Browse Prior Art Database

Designing Broadcasting Algorithms in the Postal Model for Message Passing Systems

IP.com Disclosure Number: IPCOM000109172D
Original Publication Date: 1992-Aug-01
Included in the Prior Art Database: 2005-Mar-23
Document File: 5 page(s) / 243K

Publishing Venue

IBM

Related People

Bar-Noy, A: AUTHOR [+2]

Abstract

Disclosed are algorithms for broadcasting in message-passing systems with communication latencies. Optimal-time Algorithm BCAST for broadcasting one message is disclosed first. Three generalizations of BCAST for broadcasting multiple messages: Algorithms REPEAT, PACK, and PIPELINE, are disclosed second. A class of algorithms for broadcasting multiple messages, collectively called Algorithm DTREE, is disclosed third.

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Designing Broadcasting Algorithms in the Postal Model for Message Passing Systems

       Disclosed are algorithms for broadcasting in
message-passing systems with communication latencies.  Optimal-time
Algorithm BCAST for broadcasting one message is disclosed first.
Three generalizations of BCAST for broadcasting multiple messages:
Algorithms REPEAT, PACK, and PIPELINE, are disclosed second.  A class
of algorithms for broadcasting multiple messages, collectively called
Algorithm DTREE, is disclosed third.

      In message-passing systems processors submit messages to and
receive messages from an underlying communication network, which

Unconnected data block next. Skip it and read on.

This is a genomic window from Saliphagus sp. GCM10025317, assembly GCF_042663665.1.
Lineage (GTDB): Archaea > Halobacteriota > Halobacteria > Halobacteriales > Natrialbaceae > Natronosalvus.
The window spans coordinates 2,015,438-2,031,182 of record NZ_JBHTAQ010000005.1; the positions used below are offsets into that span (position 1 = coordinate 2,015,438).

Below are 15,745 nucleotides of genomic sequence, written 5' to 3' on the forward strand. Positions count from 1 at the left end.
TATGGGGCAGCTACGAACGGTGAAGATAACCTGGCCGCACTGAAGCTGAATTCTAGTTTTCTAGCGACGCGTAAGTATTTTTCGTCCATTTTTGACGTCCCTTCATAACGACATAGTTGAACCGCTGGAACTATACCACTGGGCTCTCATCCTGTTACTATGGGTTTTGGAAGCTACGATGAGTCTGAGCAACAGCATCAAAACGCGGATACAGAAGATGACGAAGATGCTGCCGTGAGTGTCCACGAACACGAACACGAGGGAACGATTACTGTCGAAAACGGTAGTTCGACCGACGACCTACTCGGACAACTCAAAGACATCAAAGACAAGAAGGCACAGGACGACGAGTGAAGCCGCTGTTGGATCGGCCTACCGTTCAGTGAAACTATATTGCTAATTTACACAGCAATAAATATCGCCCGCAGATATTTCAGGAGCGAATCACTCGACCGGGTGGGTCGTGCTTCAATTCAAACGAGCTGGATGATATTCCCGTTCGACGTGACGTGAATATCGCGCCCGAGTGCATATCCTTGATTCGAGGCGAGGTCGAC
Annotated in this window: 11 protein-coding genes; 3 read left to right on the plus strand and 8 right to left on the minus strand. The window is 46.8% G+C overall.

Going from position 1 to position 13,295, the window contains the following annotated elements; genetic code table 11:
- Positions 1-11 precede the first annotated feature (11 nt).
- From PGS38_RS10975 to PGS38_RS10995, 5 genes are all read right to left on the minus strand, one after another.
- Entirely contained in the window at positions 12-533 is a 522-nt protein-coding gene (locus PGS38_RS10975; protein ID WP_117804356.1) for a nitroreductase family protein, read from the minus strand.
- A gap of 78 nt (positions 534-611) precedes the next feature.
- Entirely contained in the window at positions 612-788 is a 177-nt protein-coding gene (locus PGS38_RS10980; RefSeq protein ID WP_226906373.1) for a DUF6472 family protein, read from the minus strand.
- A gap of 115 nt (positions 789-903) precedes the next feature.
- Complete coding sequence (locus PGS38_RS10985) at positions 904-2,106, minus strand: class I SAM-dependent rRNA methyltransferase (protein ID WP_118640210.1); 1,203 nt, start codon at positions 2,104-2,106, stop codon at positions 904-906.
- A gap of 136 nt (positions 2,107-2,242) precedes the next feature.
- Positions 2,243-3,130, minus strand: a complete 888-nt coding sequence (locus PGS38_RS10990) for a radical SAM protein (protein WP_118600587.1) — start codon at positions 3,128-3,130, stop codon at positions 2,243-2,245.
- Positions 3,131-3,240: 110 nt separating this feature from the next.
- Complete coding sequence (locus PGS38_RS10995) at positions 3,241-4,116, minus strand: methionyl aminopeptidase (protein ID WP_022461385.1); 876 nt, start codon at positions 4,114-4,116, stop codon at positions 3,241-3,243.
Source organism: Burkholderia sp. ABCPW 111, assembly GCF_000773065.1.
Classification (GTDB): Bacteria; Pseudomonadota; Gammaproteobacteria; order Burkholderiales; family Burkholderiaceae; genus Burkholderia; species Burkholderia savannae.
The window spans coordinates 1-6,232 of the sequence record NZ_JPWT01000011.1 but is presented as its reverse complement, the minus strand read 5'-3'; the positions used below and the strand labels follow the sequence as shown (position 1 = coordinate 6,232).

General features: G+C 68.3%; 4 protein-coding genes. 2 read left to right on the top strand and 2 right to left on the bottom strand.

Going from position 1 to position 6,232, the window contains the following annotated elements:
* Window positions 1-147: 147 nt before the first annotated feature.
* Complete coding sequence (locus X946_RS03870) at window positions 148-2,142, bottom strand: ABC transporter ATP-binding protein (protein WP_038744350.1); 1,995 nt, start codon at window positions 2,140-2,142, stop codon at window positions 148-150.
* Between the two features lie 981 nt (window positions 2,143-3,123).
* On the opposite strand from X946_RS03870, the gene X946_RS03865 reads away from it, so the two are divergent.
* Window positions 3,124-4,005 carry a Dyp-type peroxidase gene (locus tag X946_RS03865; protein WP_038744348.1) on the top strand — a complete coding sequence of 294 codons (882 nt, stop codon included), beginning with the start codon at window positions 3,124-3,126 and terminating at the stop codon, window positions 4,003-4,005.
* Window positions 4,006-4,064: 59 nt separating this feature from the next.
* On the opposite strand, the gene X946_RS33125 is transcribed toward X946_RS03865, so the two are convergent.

delivers messages from their sources to their destinations.  Several
distributed-memory parallel computers, including MIT J-machine (1),
and several high-speed communication networks, such as PARIS (2) and
plaNET (3), ignore the exact structure of the communication network
and assume that the network creates a complete point to point
communication graph.  In these systems, sending a message is a send
and forget event, and the propagation of a message between any pair
of processors takes roughly the same time.

      This article proposes the postal model for message-passing
systems with communication latencies.  The postal model employs a
latency factor g > 1 that measures the inverse of the ratio between
the time it takes an originator of a message to send it and the time
that passes until the recipient of the message receives it.  More
specifically, the model assumes that an originator of a message
spends 1 unit of time sending the message to its destination and then
it is free to perform other functions including sending other
messages.  When the message arrives at its destination, the recipient
spends 1 unit of time receiving it.  The communication latency, g is
the total time that passes from the time an originator starts
preparing a message until the time the recipient finishes handling
it.  The notation MPS(n,g) is used  for message-passing systems with
n processors and communication latency g.

      This article explores the effects of communication latencies in
message-passing systems on the design of broadcasting algorithms.
The broadcasting problem of m > 1 messages in  MPS(n,g) is defined as
follows.  At time t=0, processor p0 has m messages M1, M2, ..., Mm to
broadcast to the other n-1 processors.  The goal is to design
algorithms that minimize the arrival time of last message to last
processor.  Other variants of broadcasting were investigated for both
parallel computers and for distributed-processing environments (see
(4,5)).
Broadcasting one Message: Algorithm BCAST

      Described is optimal-time Algorithm BCAST for broadcasting one
message in MPS(n,g).  A similar approach for the sensitive census
problem is presented in [6].  First defined is the generalized
Fibonacci function Fg(t) and its index function fg(n).
The function Fg(t) is defined from the non...